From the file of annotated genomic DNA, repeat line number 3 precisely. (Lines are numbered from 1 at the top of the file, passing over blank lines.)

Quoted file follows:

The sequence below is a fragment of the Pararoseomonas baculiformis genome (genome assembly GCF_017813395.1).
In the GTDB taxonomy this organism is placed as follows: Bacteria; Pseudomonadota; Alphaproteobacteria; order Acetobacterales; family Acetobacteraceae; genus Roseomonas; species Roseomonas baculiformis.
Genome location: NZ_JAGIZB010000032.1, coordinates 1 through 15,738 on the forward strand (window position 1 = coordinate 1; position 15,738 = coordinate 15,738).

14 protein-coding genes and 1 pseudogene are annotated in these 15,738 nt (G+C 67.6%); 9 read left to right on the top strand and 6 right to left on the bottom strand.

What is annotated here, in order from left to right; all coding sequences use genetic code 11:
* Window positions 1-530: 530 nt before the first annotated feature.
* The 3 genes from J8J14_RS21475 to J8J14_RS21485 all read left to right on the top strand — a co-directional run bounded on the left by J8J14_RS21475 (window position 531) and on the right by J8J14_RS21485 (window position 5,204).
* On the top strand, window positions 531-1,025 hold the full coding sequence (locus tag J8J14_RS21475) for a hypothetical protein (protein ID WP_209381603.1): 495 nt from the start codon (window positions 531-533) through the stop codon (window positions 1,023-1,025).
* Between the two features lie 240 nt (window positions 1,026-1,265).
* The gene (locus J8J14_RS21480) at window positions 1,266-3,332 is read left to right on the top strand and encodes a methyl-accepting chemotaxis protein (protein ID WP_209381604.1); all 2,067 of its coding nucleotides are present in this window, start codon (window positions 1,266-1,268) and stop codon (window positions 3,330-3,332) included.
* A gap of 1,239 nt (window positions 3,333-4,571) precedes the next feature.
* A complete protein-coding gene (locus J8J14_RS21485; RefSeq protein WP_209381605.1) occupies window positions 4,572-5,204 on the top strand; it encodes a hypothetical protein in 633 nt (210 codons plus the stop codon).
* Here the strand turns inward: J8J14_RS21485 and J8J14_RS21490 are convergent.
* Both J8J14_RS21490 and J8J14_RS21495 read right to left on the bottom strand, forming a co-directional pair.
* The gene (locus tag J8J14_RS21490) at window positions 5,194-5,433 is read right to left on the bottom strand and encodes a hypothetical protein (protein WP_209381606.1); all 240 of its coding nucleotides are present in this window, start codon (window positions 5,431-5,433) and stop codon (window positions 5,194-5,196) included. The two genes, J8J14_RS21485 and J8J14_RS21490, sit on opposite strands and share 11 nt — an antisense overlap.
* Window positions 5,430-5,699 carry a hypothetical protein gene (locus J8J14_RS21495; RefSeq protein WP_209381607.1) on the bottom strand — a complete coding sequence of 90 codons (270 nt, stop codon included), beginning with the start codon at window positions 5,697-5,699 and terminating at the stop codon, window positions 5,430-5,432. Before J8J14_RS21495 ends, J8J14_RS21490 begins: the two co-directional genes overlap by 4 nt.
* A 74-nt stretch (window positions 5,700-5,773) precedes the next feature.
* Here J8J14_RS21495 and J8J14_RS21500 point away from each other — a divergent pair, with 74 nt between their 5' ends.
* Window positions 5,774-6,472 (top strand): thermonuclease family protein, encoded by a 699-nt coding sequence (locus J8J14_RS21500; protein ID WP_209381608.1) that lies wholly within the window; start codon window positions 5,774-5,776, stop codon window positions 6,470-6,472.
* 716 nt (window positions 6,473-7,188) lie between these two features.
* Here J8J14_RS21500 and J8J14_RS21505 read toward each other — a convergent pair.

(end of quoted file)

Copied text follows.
Genome location: NZ_JAGIZB010000032.1, coordinates 1 through 15,738 on the forward strand (window position 1 = coordinate 1; position 15,738 = coordinate 15,738).